Mental Health in the News: January 21-27, 2013

Sports (Update): Royce White has been reinstated to the Houston Rockets after months of discord between the athlete and the team concerning White’s demands for accommodations for his mental health needs. According to reports, such a protocol may soon be added to White’s contract. (Sports Illustrated)

Cedar Rapids, IA: A young woman’s advocacy for others with schizophrenia sets the scene for a report on increased attention on mental illness in children. (Des Moines Register)

Syracuse, NY: Syracuse University is expanding its capacity for offering mental health services and expansion by moving into a formerly abandoned building and adding an outpatient center to St. Joseph’s Hospital Health Center for student training. (Syracuse Post-Standard)

Philadelphia, PA: CBS Philly is one of several outlets still reporting on the need to understand that mental illness and gun violence are not as inextricably linked as much post-Newtown discussion implies. (CBS Philly)

United States: The DSM-V is facing criticism for changes to definitions regarding alcohol use that would define binge drinking common in college-age groups as alcoholism. Critics of the decision emphasize that, according to several studies, most people who drink heavily in college do not become lifelong alcoholics. (CNN, via Time)

United States: A Denver clinical associate professor wrote a strange-but-well-meaning piece asking readers to stay on watch for dangerous individuals: “Your gut is a finely-tuned psychological assessment tool. People are inherently excellent armchair psychologists.” I hope my readers understand that while we should all be prepared to see the signs of mental health struggles in others, attempting to diagnose others or needlessly labeling anyone as “dangerous” outside of a situation where action needs to be taken is in no one’s best interest. (Huffington Post)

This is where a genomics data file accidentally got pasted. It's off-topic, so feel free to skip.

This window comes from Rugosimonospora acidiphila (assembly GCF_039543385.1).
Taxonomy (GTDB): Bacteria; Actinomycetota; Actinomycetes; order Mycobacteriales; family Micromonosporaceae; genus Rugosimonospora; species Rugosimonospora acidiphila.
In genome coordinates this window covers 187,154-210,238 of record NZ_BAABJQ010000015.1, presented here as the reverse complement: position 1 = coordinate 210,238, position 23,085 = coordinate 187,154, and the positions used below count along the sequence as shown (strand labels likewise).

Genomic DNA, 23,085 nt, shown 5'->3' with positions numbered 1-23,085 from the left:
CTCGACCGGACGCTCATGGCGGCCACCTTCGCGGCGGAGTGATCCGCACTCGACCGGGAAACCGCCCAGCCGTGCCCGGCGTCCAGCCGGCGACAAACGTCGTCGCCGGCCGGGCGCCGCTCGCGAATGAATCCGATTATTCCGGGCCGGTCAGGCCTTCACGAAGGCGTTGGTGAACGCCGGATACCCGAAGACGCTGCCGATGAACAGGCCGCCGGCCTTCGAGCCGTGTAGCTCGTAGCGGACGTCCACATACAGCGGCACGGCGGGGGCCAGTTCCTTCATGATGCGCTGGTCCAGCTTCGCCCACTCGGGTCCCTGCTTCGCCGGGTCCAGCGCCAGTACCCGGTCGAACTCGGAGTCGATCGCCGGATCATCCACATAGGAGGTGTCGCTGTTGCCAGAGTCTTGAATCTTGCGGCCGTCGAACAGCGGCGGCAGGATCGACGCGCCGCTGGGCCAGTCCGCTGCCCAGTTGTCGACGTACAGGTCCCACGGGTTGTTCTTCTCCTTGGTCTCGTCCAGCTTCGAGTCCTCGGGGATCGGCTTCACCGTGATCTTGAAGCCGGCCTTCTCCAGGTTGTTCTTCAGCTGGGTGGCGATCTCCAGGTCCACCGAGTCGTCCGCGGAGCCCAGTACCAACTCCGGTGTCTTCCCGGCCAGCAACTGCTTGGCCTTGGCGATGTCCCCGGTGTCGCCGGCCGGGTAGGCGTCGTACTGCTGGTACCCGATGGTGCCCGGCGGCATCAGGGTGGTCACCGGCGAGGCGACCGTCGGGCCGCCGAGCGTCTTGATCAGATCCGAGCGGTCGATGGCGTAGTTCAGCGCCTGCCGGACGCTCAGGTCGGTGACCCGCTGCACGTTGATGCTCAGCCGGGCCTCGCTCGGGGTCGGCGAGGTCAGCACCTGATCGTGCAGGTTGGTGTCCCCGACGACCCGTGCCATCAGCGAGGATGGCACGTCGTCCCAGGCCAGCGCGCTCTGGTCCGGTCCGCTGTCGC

Mental Health in the News: January 14-20, 2013

Canada – The Mental Health Commission of Canada is working to address mental health in the workplace with a newly-introduced initiative. They are proposing a national standard that would apply on a voluntary basis to organizations and employers seeking to “improve workplace psychological health and safety.” (CTV News)

New York StateThe NY SAFE Act, designed to protect from gun violence, is drawing some criticism for its changes to existing mental hygiene laws. Some professionals feel that making the laws stricter will prevent consumers of mental health services from being honest with their counselors and doctors, while others say that patient-professional confidentiality would not be changed by the law. (Huffington Post)

United StatesCBS reports on efforts to standardize nationwide limitations on gun ownership to people with certain mental health histories. (CBS News)

Canada – Medical experts call for more educated treatment and discussion of eating disorders, which currently tend to ignore men. (CMAJ)

Washington, DC – The Pentagon reports that the number of military deaths by suicide may have reached a record high this year, pending the investigation of over 100 undetermined deaths. Some support is currently in place for military personnel, but the numbers indicate that services are not always sufficient or accessible (CNN)

North Dakota – State Representative Larry Klemin came under fire this week for sending an email titled “Why Men Seldom Get Depressed” to colleagues this week. (Jezebel)

MusicA$AP Rocky spoke to MTV this week to talk about his depression and struggles with suicidal thoughts. The rapper included a line about suicide on a track on his new album. (Pop Crush)

SportsHBO will be airing a special on Royce White that will “shed new on the rookie forward’s dispute with the Rockets.” In an interview with Bryant Goldberg, White discusses the importance of adding a mental health protocol to his contract. (Sports Illustrated)

Mental Health in the News: January 7-13, 2013